Parmigianino, Two Lovers, ca. 1527, Geneva, Cabinet des estampes (Georg Baselitz Collection), Photo: Peter Ertl, Albertina, Vienna
June 10 to September 7, 2008 - Department of Prints and Drawings
Parmigianino and his Circle. Prints from the Baselitz Collection
For years, the German artist Georg Baselitz has been collecting the products of printmaking in Mannerist-period Europe. A special group of works within his collection, the prints by the painter Francesco Mazzola, known as Il Parmigianino (1503 – 1540), has now undergone in-depth scholarly investigation and is being presented in an exhibition at the Staatliche Graphische Sammlung (State Graphic Collection) in Munich before coming to the Städel Department of Prints and Drawings in the summer of 2008. In the period around 1530, Parmigianino concentrated on etching and the colour woodcut, two relatively new printing techniques whose potentials he explored and expanded by means of experimentation. He was particularly interested in etching as a printmaking medium that would accommodate his drawing style, which was highly developed and is today considered art in its own right. Since for him they held the status of mere experiments, he made only a few prints of each work. They nevertheless came to exert great influence on artists of both his own and later times, in the form of reprints and copies alike. Parmigianino also worked with other printmakers, and an entire circle developed around his oeuvre and was strongly influenced by it.
In addition to works by Parmigianino himself, the exhibition accordingly shows examples by other artists associated with him. The prints from the Baselitz Collection are supplemented by works in the possession of the Städel Museum as well as a small number of loans from elsewhere.
Curator: Dr. Martin Sonnabend (Städel Museum)
Previous venue: Alte Pinakothek/ Staatliche Graphische Sammlung Munich
(22 November 2007 to 24 February 2008)
March 20 to August 17, 2008 - Upper floor of the Städel Annex
The Magic of Things. Still Life Painting 1500-1800
Dewdrops on dainty petals, light glancing off glass drinking goblets and precious silver dishes, candied sweetmeats in blue-and-white porcelain bowls from China, the delicate fluff of a peach, the pallor of a skull... To this day, still lifes captivate us with their close-up views of objects no longer living but far from lifeless, reproduced with painterly finesse and subtle colouration. However, still life painting was anything but a purely aesthetic matter, even if the present-day viewer tends to perceive it as such. The exhibition "The Magic of Things. Still Life Painting 1500–1800” is designed to convey both aspects – the genre’s aesthetic pleasure as well as its contemporary context with regard to meaning and function.
With more than ninety masterworks, the show spreads out a panorama of the still life’s development in the Netherlands and Germany from its beginnings in the late fifteenth century to the end of the eighteenth century. To this end, it unites the superb holdings of the Städel Museum in Frankfurt, the Hessisches Landesmuseum Darmstadt and the Kunstmuseum Basel, enhanced by a number of selected loans from other collections, public and private.
Curator: Dr. Jochen Sander (Städel Museum), Adjunct Professor
March 7 to June 1, 2008
Constellations III offers a survey of the paintings, sculptures, installations, and works on paper from the second half of the twentieth century in the collection of the Städel Museum.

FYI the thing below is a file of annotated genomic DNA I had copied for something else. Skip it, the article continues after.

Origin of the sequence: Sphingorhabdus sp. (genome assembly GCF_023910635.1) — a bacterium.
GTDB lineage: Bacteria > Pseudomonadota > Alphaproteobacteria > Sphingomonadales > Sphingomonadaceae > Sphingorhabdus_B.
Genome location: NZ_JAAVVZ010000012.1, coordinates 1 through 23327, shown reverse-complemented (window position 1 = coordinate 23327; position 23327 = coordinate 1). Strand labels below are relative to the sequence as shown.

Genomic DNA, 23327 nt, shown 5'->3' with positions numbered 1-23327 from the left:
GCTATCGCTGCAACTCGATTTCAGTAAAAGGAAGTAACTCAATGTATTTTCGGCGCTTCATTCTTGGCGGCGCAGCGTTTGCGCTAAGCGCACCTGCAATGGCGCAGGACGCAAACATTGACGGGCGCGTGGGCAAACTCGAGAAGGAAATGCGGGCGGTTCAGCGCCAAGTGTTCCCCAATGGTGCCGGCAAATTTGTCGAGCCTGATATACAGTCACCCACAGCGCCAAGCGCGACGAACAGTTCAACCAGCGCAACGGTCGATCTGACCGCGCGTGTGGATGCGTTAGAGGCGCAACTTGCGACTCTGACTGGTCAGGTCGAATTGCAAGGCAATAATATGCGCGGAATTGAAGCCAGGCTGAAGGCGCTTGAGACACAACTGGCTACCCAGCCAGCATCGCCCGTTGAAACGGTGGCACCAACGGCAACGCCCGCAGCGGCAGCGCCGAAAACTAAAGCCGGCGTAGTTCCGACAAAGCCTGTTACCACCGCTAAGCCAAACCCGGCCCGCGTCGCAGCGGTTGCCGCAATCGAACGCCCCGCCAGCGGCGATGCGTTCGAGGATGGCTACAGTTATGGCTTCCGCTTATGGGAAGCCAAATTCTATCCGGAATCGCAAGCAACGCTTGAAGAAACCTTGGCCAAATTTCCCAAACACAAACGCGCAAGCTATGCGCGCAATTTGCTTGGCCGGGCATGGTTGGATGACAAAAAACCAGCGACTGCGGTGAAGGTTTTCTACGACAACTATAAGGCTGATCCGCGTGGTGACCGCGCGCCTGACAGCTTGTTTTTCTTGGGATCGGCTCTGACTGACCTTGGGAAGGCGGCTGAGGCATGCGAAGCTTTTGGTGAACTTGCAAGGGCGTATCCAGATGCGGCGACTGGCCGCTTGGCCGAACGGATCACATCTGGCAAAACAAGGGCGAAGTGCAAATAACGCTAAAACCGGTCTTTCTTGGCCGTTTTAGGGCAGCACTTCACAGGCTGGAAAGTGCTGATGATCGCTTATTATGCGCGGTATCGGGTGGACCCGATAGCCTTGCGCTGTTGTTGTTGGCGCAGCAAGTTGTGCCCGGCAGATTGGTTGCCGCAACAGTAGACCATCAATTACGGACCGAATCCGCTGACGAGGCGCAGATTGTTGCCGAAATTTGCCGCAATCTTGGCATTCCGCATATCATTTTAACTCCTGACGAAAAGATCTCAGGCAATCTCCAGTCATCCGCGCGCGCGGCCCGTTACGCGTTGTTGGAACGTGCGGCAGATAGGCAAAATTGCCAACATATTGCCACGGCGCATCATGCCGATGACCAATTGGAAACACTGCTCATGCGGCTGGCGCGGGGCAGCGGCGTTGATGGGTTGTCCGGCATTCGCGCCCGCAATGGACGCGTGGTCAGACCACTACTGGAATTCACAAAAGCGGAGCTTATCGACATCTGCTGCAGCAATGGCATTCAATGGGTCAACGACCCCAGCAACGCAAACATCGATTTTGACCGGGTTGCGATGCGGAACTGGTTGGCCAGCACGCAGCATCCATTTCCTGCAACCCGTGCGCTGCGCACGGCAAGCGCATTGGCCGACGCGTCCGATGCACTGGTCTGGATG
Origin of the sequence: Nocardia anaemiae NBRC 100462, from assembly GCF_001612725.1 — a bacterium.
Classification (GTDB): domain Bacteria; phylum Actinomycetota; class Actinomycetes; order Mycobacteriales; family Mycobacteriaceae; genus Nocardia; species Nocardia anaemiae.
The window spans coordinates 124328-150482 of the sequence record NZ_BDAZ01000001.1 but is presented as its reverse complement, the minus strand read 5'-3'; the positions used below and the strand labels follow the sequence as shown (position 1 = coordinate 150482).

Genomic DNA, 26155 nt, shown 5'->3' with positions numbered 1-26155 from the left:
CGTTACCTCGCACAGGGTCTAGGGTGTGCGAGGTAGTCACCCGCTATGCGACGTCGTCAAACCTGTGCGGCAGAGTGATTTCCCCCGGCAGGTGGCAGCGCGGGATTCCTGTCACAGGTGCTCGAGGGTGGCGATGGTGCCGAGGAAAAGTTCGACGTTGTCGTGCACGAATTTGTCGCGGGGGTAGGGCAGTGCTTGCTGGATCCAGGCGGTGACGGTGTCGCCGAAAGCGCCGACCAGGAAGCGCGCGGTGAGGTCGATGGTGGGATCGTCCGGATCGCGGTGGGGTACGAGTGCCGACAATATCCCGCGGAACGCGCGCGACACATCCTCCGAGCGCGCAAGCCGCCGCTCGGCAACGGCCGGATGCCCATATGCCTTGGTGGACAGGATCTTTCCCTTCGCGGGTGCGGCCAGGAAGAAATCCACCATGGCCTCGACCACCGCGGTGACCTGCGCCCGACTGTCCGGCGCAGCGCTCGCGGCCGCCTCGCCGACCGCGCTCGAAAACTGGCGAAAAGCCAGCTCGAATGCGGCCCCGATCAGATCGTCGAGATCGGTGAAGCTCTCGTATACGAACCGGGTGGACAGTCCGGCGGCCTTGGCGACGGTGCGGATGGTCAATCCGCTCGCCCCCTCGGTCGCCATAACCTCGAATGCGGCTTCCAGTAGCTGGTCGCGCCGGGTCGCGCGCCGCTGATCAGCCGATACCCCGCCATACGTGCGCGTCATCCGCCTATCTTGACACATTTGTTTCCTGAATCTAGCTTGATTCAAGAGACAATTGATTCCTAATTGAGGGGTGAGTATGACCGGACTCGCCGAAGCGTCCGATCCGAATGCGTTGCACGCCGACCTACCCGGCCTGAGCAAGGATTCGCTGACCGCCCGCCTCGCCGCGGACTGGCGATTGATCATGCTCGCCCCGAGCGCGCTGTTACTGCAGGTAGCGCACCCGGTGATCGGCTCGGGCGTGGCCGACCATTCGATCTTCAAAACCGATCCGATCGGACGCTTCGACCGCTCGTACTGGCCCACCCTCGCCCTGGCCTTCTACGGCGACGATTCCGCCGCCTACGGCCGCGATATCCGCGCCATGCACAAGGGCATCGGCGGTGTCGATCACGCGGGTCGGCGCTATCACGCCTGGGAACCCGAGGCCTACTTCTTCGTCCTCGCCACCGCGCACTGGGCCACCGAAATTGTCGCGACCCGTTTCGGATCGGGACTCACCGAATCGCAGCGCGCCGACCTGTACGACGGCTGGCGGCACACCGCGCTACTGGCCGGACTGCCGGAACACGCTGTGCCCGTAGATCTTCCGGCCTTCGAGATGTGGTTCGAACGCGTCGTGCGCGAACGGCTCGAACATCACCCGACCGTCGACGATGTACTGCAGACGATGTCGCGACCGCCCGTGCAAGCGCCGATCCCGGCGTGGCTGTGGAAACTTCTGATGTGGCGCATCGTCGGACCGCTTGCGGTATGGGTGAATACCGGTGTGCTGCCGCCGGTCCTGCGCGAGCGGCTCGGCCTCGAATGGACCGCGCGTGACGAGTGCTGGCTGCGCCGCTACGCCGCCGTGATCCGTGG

While many museums with outstanding collections of old master paintings limit their collecting activity to those eras, the Städel has always seen it as its task to integrate current, contemporary trends into its collection as well. From its founding in the early nineteenth century to the present, this has remained an important concern of the institution.
The Städel consequently possesses a series of significant works of art from the second half of the twentieth century and is expanding this area of the collection continuously through acquisitions, commissioned works, and donations. Constellations III is a continuation of the periodically changing presentation of the collection of works from the second half of the twentieth century and from the twenty-first century that began with Constellations I in May 2006.
Curators: Max Hollein, Dr. Sabine Schulze and Dr. Jutta Schütt (Städel Museum)
Rembrandt Harmenz. van Rijn, Drunken Lot, Städel Museum, Frankfurt am Main, Department of Prints and Drawings, Photo: Ursula Edelmann
February 15 to May 13, 2008
Masterpieces of the Department of Prints and DrawingsDrawings, Watercolours and Collages
Due to the high artistic quality of its holdings – which encompass some 25,000 drawings and 75,000 prints dating from the late Middle Ages to the present – the Städel Museum’s Department of Prints and Drawings is among the most prominent graphic art collections in Germany. It was founded in the eighteenth century by Johann Friedrich Städel (1728–1816) and expanded and further developed in the nineteenth and twentieth centuries by Johann David Passavant (1787–1861), Georg Swarzenski (1876– 1957) and others.
For conservational reasons, works on paper cannot be displayed on a permanent basis like paintings, but only placed at visitors’ disposal for viewing in the department’s Study Hall. Comprising eighty superb drawings, the exhibition of masterpieces is now providing an exemplary overview of the collection’s diversity and quality.
The selected works span a period of nearly six hundred years: the oldest date from the early fifteenth century; the most recent were executed in the late twentieth. Nearly all of art history’s most renowned draughtsmen are represented, for example Dürer, Raphael, Titian, Rubens, Rembrandt, Watteau, Fragonard, Tiepolo, Cornelius, Delacroix, Daumier, Cézanne, van Gogh, Picasso, Matisse, Kirchner, Beckmann, Klee and Pollock.
Curators: Dr. Jutta Schütt, Dr. Martin Sonnabend (Städel Museum)